Throughout the afternoon we were recieving some information regarding DNF's and also on who was left riding. We were sure of three guys at least: John Gorilla, Charlie Farrow, and Joe Kucharski. Rob Walters, our photographer, saw them ride through Winthrop on to the second checkpoint. Other rider information was sketchy at best. We thought for some time that Marcin Nowak was still riding, but that his brother Maciej was missing or out, depending upon who we talked to. At any rate, I was thinking that only a possibility of five guys remaining was the reality and that three was probably the truth. Things changed as we got to Checkpoint #2.
<===Cory Heintz commandeers a childs rig for some good laughs at Checkpoint #2.
When we arrived, we were fed some first hand info indicating that there were indeed five riders still out on course. The three leaders: Kucharski, Gorilla, and Farrow, but the remaining two were complete surprises to me. Charles Parsons and Corey "Cornbread" Godfrey were still plugging along. We recieved info that four of them had pased through Delhi, which wasn't far from Checkpoint #2. This was awesome news to d.p. and I for a couple of reasons.
First, we knew that our course re-routes had worked. We were most pleased with this fact. After all the miscues and stories of riders not seeing our course markings south of Cresco, we were really relieved to hear that the protocol seemed to be effective in getting the riders up the right path.
Secondly, we were stoked to hear that we had more than three riders up the road. Now it seemed possible to have some finishers in Decorah afterall. This was shaping up to be something good after all.
We took things at ease for awhile in Earlville. d.p, and I were bushed from all the re-routing stresses and the length of our day was fast taking it's toll. Joe and Jeremy, two of our Checkpoint #2 volunteers, fired up a grill and we all shared some steak. A few beers were consumed and we had some relaxing times mixed with good conversation for just a bit. John Gorilla's wife Adele was there, and we chatted a bit with her. She seemed confident that her husband was going to come through fine.
We left the checkpoint at the fall of dark and continued on with our recon. Immediately the roads were pock marked and frost heaved far worse than anything we had yet encountered. I was down to driving at about 20mph or less most of the time.
Then we discovered another miscue coupled with some really bad roads. Frantically d.p, and I looked over the maps, drove to a few points to check on some things, and set a plan in place. We went to work only to be checked up by a fallen tree that blocked the entire road. We needed to use this section. So d.p. went up on foot to mark the corner and I stayed behind and broke off branches by hand. I pitched branches into the ditch as fast as I could, thinking to myself, "How do you swallow an elephant? One bite at a time."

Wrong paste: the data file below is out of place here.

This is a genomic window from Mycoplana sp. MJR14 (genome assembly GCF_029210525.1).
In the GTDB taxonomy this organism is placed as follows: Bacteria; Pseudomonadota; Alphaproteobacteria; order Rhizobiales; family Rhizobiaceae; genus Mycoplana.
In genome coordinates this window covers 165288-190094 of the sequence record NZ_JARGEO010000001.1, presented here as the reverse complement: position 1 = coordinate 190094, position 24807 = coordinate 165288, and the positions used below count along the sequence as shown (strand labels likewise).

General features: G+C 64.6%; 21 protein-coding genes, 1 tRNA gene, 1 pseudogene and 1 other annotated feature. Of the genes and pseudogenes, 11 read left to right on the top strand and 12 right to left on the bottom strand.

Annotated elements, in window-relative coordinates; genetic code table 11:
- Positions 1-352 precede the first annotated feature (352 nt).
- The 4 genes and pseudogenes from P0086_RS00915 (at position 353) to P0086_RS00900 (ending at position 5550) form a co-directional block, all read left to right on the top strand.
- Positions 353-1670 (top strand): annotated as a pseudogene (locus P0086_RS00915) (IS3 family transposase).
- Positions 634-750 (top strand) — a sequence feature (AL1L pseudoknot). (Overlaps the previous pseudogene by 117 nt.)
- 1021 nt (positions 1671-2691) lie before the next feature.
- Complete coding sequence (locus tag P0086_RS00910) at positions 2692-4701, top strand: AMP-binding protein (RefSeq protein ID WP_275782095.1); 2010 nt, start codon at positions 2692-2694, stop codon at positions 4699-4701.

With that section marked we turned our attention to part of the course we had seen that was impassable by car, but looked all right for cyclists. We had to hoof it around two foot deep ruts and three foot high frost heaves. The road was unrecognizable at this point and felt like fluff under our feet. Weird, but rideable. We set to marking the corner as best we could.
Since we couldn't drive the actual course from this point, we decided to go around on pavement to Edgewood. Through some earlier intelligence provided to us by our other photographer, Marty Larson, we knew that the road out of Garber was under about five feet of water. We set to bypassing that and the sure to be under water crossing in Bixby State Preserve just north of Edgewood.
<===The straw that broke the camel's back in car lights.
We decided to look at an early cut from the T.I. course on Glacier Road. We had considered this stretch in our early planning but discarded the idea when we got serious about making choices back in the early winter. The road starts out as a meandering slightly downhill stretch. Then it gets really hairy!
Glacier Road takes a big dive downhill at an incredible pitch, which in great conditions would be muy dangeroso, but in the state we found it, it was death waiting to snap it's jaws on an unsuspecting cyclist. We were still willing to entertian the thought of going this way, but at the bottom, nature vetoed any thoughts of choosing this solution.
<====.....and by the light of the camera flash. Imagine using a marginal light at an approach speed in excess of 40mph!
The downhill, rutted and rip rapped by the recent rains, was about a mile and a half in length if you only included the steep section. Yeah......some fast descending! So finding this at the bottom was not good. Added to that was the fact that the big rocks you see were loose, moving, and slimy from water when you walked on them. This put the nail in the coffin. T.I.V4 ended here for us.
I suppose we could have routed the guys on pavement, but at an hour approaching midnight and on a Saturday night at that, I wasn't about to subject the remaining riders to that risk. Keep in mind, beer cans littered the roads as it was, a constant reminder of what locals call fun 'round these parts.
It wasn't even a discusion on our parts. I think we just knew it was time to do the right thing for the riders safety and to keep from having the cue sheets/re-routes spiral out of control. Riders with 200 plus miles in their legs are not usually the sharpest tools in the shed. Sorry if I offend anyone with that comment, but I have seen it for three years running. It is what it is.
We ventured back to Edgewood, picked out a likely finish line and awiated the leaders.
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